There are, however, more compact, easy to maintenance and very cost effective methods covered in the Go Kart Building 202 Vertical Engine Course. The nice thing about these designs is that they fit right into the Go Kart Phi Alpha 10 Frame which is available on this web page too.

The Go Kart Building 202 series is a comprehensive Vertical Engine Drive course that goes through the different drive layouts, the issues with calculating the correct component sizes and shows you how to get the components right for your go kart design.

The 202 course shows you what parts to order, what size, where to fit it, how to lay it out, what to issues to be aware of. It basically is a How To Manual for Vertical Go Kart Engine systems.

I would strongly suggest, that if you are new at this whole thing, that you also take the Go Kart Building 201 driveline course. The reason why I suggest you take this is to help design the drive line so that is not smoking clutches, or stalling your motor. This is important, especially when you are dealing with a Vertical Engine.

And finally, because you are using a lawn mower, the Go Kart Building 102 course, takes a riding lawnmower and shows you what parts to use and to only spend 200 bucks on the go kart.

Just so you understand, all the courses will become part of ONE BIG book called the Go Kart Guru's Comprehensive Guide On How To Build A Go Kart and will be available later this year.

That too, is a great question, and I am not just saying that.

When I was in highschool I had this phenomal idea that I could use raw water to run in engines.  I understood and studied Diesel engines with great interest.  I had my own set of experiments that I ran and actually got my lawnmower to run like a diesel engine (off of oil) for about 1 minute.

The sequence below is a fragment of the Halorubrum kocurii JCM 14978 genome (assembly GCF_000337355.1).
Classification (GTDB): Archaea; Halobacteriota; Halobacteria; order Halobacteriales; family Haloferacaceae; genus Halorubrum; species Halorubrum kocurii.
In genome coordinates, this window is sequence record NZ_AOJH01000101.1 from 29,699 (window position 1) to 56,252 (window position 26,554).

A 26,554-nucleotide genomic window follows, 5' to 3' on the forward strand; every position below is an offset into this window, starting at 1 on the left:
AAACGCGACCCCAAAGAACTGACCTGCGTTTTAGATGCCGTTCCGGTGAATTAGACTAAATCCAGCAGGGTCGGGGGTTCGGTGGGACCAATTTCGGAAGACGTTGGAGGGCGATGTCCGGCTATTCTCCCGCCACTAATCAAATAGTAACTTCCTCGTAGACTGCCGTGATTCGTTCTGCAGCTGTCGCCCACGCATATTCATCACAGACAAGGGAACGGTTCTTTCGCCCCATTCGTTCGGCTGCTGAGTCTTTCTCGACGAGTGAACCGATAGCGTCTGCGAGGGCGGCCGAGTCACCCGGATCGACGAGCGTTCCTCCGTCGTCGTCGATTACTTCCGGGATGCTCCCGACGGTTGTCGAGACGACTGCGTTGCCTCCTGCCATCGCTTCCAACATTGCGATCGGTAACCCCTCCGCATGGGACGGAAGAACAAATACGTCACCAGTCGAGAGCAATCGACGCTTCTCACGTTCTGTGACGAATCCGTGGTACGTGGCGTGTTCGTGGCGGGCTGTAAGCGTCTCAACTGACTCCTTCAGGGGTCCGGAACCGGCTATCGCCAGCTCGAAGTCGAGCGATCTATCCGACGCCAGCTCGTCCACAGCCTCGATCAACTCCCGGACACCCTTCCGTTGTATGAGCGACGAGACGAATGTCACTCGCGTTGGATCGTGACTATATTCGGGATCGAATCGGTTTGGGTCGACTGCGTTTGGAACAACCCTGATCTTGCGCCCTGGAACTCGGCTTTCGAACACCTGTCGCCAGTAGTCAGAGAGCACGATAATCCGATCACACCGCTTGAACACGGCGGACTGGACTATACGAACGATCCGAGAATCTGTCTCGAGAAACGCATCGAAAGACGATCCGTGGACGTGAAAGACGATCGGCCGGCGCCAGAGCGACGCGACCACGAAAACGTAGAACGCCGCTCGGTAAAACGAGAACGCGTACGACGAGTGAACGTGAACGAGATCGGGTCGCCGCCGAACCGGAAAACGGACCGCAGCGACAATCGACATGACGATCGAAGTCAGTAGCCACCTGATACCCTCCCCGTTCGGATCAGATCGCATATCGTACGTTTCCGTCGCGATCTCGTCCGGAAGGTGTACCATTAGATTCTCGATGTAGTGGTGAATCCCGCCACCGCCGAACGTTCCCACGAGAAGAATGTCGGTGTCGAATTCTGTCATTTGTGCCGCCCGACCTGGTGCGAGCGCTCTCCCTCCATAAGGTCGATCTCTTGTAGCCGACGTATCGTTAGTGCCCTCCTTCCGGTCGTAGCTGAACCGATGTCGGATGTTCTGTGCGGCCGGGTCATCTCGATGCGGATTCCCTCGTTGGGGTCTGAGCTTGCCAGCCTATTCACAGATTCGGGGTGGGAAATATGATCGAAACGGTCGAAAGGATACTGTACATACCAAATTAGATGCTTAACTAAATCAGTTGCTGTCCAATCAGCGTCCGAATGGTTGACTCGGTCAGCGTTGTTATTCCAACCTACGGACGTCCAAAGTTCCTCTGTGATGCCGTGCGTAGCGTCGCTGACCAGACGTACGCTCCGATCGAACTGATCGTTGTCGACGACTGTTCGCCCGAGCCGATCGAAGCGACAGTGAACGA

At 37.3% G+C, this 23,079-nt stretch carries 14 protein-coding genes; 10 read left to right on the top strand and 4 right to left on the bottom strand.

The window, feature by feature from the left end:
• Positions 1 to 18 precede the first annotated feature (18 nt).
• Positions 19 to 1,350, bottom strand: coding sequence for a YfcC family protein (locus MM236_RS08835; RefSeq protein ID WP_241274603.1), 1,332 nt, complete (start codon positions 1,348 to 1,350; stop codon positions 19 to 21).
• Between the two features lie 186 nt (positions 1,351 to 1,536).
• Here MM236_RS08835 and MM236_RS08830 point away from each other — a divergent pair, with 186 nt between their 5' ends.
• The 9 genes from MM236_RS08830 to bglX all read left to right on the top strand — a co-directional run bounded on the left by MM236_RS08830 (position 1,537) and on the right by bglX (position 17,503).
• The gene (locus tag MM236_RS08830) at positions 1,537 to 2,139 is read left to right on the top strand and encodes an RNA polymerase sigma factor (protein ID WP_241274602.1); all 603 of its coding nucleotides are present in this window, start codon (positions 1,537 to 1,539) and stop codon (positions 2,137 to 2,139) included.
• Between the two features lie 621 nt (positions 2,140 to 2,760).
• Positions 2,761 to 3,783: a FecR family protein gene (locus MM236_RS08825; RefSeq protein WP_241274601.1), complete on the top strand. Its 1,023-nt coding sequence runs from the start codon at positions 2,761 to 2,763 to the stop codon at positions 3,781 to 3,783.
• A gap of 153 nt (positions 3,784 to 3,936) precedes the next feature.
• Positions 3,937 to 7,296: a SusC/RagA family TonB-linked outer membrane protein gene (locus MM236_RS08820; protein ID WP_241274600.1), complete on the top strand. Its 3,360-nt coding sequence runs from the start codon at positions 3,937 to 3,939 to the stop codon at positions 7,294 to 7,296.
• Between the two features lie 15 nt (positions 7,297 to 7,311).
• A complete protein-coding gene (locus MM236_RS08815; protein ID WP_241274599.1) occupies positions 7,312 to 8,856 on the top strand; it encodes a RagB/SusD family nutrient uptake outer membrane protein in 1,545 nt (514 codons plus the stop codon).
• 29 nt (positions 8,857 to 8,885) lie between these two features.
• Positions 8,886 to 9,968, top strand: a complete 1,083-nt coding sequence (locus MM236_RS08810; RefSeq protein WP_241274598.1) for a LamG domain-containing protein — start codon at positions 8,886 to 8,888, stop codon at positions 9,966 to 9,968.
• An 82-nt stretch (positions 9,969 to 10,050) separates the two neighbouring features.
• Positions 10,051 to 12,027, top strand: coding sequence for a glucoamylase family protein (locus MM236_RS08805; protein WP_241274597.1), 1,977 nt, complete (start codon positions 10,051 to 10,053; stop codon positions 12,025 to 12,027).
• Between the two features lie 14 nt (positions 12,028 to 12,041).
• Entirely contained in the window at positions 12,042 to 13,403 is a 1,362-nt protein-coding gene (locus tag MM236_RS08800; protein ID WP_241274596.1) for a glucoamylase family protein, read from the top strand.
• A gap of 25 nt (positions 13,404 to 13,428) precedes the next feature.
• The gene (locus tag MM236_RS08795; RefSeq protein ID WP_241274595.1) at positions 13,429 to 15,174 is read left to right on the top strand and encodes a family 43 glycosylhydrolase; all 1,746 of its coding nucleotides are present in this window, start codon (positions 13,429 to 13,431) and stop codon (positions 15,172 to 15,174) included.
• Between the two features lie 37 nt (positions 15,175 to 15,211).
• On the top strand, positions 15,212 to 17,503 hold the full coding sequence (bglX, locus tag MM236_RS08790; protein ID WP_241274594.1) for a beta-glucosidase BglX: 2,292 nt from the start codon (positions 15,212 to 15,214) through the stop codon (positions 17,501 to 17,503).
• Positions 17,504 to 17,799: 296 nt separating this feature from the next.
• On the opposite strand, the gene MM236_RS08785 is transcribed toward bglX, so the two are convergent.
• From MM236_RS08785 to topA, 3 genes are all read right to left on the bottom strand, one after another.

But these experiments were leading into a larger experiment, that of running this engine on water.

The theory was that the high compression event in a diesel engine raises the temperature of the air up to at least 1500 degrees F.  That is more than sufficient to boil water I thought.  Boiling water (ie steam) should just push the piston down.

I called it the Internal Steam Engine.

Sounds great in the talking, but when the engineering and physicist looks at it from an energy stand point: Uh NO, not such a good idea.

Why?  Because water when it is introduced into this environment will stay water, because of the high pressure. And secondly, the energy that it is giving off as steam had to come from somewhere.

I know that sounds very technical, but the bottom line is that water can be used as a power source if it is used in the following ways:

-Energy Transfer Medium
-Chemical Reaction Mechanism

Engines by their nature are thermal devices.  That means that they convert thermal energy into rotational energy, or kinetic energy.  Steam is nothing but a heat transfer medium.  The steam is water that has high energy in it.   Steam expands, and because it expands the energy from expansion can be used to push on pistons or turbine blades.

But the water itself is not the fuel, it has to be invested with energy.  For example in a nuclear power plant, the nuclear energy (which is heat energy primarily, not radioactive energy) is transfered into the water.  The water is energized so much that it turns into steam.  The steam then is used to push turbine blades.  The Turbine then obviously rotates a generator, and then we get electricity (so that I can respond to this question.)